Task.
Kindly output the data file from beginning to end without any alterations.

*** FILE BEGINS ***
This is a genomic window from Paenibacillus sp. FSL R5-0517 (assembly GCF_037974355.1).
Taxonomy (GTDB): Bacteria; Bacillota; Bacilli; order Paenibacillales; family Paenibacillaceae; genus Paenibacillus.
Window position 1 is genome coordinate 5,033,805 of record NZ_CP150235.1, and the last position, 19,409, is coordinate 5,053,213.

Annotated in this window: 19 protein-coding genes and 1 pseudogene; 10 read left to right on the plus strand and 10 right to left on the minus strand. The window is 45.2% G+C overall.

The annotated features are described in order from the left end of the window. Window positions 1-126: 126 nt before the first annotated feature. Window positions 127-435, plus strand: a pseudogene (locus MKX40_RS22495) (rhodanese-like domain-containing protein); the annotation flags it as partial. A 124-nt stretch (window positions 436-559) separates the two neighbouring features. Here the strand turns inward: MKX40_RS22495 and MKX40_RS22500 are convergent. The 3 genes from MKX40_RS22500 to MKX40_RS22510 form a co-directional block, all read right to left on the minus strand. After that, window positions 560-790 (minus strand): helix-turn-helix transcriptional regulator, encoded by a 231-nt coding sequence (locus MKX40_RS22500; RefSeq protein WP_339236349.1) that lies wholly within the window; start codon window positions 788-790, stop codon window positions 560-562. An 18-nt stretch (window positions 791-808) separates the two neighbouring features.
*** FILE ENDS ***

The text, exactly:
This is a genomic window from Paenibacillus sp. FSL R5-0517 (assembly GCF_037974355.1).
Taxonomy (GTDB): Bacteria; Bacillota; Bacilli; order Paenibacillales; family Paenibacillaceae; genus Paenibacillus.
Window position 1 is genome coordinate 5,033,805 of record NZ_CP150235.1, and the last position, 19,409, is coordinate 5,053,213.

Annotated in this window: 19 protein-coding genes and 1 pseudogene; 10 read left to right on the plus strand and 10 right to left on the minus strand. The window is 45.2% G+C overall.

The annotated features are described in order from the left end of the window. Window positions 1-126: 126 nt before the first annotated feature. Window positions 127-435, plus strand: a pseudogene (locus MKX40_RS22495) (rhodanese-like domain-containing protein); the annotation flags it as partial. A 124-nt stretch (window positions 436-559) separates the two neighbouring features. Here the strand turns inward: MKX40_RS22495 and MKX40_RS22500 are convergent. The 3 genes from MKX40_RS22500 to MKX40_RS22510 form a co-directional block, all read right to left on the minus strand. After that, window positions 560-790 (minus strand): helix-turn-helix transcriptional regulator, encoded by a 231-nt coding sequence (locus MKX40_RS22500; RefSeq protein WP_339236349.1) that lies wholly within the window; start codon window positions 788-790, stop codon window positions 560-562. An 18-nt stretch (window positions 791-808) separates the two neighbouring features.